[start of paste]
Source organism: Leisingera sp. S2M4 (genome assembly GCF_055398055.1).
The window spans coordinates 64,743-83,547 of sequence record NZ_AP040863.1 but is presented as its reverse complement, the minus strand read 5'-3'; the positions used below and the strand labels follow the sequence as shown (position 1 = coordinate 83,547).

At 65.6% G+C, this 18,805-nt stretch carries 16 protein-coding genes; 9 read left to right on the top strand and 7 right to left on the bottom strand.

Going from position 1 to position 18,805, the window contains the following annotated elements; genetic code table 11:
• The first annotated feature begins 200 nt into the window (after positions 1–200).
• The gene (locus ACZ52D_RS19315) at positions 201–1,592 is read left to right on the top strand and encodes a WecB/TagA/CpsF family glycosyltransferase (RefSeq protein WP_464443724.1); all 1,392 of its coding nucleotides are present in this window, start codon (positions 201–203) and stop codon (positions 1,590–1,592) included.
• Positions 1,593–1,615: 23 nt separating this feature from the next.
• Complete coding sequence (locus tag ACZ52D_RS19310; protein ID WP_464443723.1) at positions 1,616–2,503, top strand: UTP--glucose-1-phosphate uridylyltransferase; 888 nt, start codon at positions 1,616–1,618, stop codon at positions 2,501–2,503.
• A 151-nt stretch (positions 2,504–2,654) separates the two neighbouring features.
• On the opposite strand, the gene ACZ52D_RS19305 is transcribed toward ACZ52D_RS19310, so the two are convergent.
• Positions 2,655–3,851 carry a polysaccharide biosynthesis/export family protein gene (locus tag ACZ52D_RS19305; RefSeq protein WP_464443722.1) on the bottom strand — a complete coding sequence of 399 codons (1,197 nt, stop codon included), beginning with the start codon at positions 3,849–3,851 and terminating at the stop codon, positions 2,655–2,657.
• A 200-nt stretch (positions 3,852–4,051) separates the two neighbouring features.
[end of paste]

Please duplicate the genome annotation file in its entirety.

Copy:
Source organism: Leisingera sp. S2M4 (genome assembly GCF_055398055.1).
The window spans coordinates 64,743-83,547 of sequence record NZ_AP040863.1 but is presented as its reverse complement, the minus strand read 5'-3'; the positions used below and the strand labels follow the sequence as shown (position 1 = coordinate 83,547).

At 65.6% G+C, this 18,805-nt stretch carries 16 protein-coding genes; 9 read left to right on the top strand and 7 right to left on the bottom strand.

Going from position 1 to position 18,805, the window contains the following annotated elements; genetic code table 11:
• The first annotated feature begins 200 nt into the window (after positions 1–200).
• The gene (locus ACZ52D_RS19315) at positions 201–1,592 is read left to right on the top strand and encodes a WecB/TagA/CpsF family glycosyltransferase (RefSeq protein WP_464443724.1); all 1,392 of its coding nucleotides are present in this window, start codon (positions 201–203) and stop codon (positions 1,590–1,592) included.
• Positions 1,593–1,615: 23 nt separating this feature from the next.
• Complete coding sequence (locus tag ACZ52D_RS19310; protein ID WP_464443723.1) at positions 1,616–2,503, top strand: UTP--glucose-1-phosphate uridylyltransferase; 888 nt, start codon at positions 1,616–1,618, stop codon at positions 2,501–2,503.
• A 151-nt stretch (positions 2,504–2,654) separates the two neighbouring features.
• On the opposite strand, the gene ACZ52D_RS19305 is transcribed toward ACZ52D_RS19310, so the two are convergent.
• Positions 2,655–3,851 carry a polysaccharide biosynthesis/export family protein gene (locus tag ACZ52D_RS19305; RefSeq protein WP_464443722.1) on the bottom strand — a complete coding sequence of 399 codons (1,197 nt, stop codon included), beginning with the start codon at positions 3,849–3,851 and terminating at the stop codon, positions 2,655–2,657.
• A 200-nt stretch (positions 3,852–4,051) separates the two neighbouring features.